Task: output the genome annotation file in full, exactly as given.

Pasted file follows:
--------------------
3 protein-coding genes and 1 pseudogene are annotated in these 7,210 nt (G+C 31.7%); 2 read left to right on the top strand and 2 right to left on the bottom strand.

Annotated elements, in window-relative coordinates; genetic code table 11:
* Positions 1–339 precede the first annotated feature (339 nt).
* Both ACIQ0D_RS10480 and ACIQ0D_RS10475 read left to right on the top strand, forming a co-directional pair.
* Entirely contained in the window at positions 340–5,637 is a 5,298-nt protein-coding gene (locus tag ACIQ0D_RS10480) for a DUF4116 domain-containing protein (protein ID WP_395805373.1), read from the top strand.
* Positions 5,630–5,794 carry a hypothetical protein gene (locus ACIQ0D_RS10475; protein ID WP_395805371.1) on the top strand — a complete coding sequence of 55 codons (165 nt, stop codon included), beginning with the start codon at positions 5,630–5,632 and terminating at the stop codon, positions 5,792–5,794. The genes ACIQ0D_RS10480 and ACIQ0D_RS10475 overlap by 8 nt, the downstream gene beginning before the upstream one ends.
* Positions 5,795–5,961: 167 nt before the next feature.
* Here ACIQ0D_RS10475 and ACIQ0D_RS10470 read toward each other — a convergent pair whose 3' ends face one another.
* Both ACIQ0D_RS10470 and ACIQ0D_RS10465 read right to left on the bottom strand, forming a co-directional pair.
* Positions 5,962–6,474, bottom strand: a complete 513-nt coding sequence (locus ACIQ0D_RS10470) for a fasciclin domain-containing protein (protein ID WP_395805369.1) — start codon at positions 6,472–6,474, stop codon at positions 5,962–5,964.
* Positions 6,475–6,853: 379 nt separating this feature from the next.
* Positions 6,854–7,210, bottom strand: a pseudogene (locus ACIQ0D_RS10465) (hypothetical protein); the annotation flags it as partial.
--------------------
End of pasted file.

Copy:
3 protein-coding genes and 1 pseudogene are annotated in these 7,210 nt (G+C 31.7%); 2 read left to right on the top strand and 2 right to left on the bottom strand.

Annotated elements, in window-relative coordinates; genetic code table 11:
* Positions 1–339 precede the first annotated feature (339 nt).
* Both ACIQ0D_RS10480 and ACIQ0D_RS10475 read left to right on the top strand, forming a co-directional pair.
* Entirely contained in the window at positions 340–5,637 is a 5,298-nt protein-coding gene (locus tag ACIQ0D_RS10480) for a DUF4116 domain-containing protein (protein ID WP_395805373.1), read from the top strand.
* Positions 5,630–5,794 carry a hypothetical protein gene (locus ACIQ0D_RS10475; protein ID WP_395805371.1) on the top strand — a complete coding sequence of 55 codons (165 nt, stop codon included), beginning with the start codon at positions 5,630–5,632 and terminating at the stop codon, positions 5,792–5,794. The genes ACIQ0D_RS10480 and ACIQ0D_RS10475 overlap by 8 nt, the downstream gene beginning before the upstream one ends.
* Positions 5,795–5,961: 167 nt before the next feature.
* Here ACIQ0D_RS10475 and ACIQ0D_RS10470 read toward each other — a convergent pair whose 3' ends face one another.
* Both ACIQ0D_RS10470 and ACIQ0D_RS10465 read right to left on the bottom strand, forming a co-directional pair.
* Positions 5,962–6,474, bottom strand: a complete 513-nt coding sequence (locus ACIQ0D_RS10470) for a fasciclin domain-containing protein (protein ID WP_395805369.1) — start codon at positions 6,472–6,474, stop codon at positions 5,962–5,964.
* Positions 6,475–6,853: 379 nt separating this feature from the next.
* Positions 6,854–7,210, bottom strand: a pseudogene (locus ACIQ0D_RS10465) (hypothetical protein); the annotation flags it as partial.